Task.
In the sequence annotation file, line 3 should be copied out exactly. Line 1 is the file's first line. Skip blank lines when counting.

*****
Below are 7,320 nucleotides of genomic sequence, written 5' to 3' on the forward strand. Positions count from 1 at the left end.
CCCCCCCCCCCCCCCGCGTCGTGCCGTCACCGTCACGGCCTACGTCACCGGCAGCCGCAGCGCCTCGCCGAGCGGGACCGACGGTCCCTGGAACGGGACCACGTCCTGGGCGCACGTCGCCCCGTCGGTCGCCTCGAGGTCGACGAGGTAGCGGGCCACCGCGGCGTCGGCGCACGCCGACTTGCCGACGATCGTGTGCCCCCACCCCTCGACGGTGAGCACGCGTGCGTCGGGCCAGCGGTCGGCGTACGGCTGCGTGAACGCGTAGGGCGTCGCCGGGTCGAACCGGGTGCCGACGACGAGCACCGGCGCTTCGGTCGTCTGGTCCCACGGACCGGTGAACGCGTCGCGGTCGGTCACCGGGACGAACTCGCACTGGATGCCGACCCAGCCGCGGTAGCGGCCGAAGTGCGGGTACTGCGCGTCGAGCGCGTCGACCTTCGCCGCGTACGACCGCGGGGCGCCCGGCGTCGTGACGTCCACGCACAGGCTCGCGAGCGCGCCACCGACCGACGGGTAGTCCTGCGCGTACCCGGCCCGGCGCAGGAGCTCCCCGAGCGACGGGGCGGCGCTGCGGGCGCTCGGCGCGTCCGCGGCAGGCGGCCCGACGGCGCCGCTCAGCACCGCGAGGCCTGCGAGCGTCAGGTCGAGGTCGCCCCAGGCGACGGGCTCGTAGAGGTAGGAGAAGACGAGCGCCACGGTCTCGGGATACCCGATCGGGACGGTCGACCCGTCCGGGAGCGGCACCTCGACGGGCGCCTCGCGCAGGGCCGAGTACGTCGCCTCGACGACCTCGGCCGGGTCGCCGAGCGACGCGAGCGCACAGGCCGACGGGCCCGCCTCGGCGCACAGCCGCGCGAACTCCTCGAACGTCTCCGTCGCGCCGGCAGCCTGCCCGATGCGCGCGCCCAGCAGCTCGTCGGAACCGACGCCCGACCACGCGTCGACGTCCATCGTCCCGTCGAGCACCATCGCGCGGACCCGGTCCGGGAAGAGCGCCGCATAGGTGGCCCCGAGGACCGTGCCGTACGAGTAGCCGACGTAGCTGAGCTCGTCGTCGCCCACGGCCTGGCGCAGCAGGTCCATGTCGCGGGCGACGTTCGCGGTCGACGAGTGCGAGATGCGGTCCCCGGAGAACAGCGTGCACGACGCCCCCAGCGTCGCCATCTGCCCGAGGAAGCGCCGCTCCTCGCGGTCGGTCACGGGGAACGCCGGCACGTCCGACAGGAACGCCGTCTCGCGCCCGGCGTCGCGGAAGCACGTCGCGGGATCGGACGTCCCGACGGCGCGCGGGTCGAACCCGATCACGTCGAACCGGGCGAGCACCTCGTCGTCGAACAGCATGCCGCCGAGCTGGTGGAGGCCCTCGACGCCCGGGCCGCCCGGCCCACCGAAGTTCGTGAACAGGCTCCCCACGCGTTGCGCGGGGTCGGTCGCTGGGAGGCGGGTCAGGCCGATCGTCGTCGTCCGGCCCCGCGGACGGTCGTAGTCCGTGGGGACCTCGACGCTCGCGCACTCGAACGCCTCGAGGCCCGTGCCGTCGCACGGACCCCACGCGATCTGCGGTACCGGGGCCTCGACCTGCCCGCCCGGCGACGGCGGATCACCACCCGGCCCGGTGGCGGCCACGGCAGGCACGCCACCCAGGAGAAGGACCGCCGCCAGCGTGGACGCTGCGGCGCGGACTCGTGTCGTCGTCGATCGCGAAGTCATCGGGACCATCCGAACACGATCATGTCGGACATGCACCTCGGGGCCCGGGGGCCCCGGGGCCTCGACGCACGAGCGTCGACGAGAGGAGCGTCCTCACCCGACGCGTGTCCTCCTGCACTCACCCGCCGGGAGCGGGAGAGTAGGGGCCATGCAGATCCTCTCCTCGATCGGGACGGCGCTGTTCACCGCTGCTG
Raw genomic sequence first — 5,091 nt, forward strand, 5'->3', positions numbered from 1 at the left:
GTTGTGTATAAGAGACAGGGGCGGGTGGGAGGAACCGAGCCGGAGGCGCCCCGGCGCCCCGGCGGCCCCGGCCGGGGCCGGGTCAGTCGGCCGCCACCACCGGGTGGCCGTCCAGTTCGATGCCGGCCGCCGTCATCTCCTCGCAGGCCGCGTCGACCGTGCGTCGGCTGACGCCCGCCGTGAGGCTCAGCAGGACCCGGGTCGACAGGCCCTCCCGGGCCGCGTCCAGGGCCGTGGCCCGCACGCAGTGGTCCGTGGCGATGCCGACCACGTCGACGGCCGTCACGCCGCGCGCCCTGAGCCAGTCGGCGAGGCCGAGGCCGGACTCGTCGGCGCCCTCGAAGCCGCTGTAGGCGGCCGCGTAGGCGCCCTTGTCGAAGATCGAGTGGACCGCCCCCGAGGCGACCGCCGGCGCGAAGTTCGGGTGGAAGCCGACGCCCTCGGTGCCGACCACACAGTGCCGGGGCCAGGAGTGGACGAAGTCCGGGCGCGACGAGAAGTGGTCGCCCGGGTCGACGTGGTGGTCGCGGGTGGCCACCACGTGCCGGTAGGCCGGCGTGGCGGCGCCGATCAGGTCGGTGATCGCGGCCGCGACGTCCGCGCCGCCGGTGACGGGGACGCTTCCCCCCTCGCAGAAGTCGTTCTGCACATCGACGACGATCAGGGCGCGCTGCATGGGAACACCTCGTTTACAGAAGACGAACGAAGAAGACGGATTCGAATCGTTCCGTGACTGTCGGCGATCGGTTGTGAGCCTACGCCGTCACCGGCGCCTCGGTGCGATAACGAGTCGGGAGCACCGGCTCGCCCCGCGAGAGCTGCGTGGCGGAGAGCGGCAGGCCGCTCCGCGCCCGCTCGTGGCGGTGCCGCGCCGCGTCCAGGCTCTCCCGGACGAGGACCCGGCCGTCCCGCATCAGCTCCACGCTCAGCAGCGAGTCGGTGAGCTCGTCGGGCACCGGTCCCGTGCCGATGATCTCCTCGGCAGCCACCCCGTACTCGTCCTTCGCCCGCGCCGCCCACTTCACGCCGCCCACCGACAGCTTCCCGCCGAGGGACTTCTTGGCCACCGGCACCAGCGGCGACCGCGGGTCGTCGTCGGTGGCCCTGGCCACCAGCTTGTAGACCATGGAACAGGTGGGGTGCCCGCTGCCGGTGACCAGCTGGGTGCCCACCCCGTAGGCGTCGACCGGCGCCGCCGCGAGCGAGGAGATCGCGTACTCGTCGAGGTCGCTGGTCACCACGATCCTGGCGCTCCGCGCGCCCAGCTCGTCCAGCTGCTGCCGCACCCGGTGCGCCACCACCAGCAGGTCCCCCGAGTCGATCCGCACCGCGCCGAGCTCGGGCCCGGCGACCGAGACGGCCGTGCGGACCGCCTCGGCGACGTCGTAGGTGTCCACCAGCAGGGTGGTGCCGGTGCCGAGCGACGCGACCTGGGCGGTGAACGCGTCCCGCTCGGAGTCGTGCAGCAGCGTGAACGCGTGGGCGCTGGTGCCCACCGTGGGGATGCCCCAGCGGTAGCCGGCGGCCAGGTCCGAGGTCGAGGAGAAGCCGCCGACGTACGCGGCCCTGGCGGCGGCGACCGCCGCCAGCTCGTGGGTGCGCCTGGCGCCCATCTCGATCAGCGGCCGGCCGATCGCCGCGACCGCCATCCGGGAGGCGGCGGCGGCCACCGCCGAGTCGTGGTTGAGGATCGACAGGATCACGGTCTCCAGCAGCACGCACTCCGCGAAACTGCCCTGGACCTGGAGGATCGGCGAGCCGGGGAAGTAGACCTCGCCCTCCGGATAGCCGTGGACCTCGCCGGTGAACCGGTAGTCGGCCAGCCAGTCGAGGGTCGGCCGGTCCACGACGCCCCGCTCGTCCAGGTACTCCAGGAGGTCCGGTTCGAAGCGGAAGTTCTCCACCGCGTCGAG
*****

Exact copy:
Raw genomic sequence first — 5,091 nt, forward strand, 5'->3', positions numbered from 1 at the left: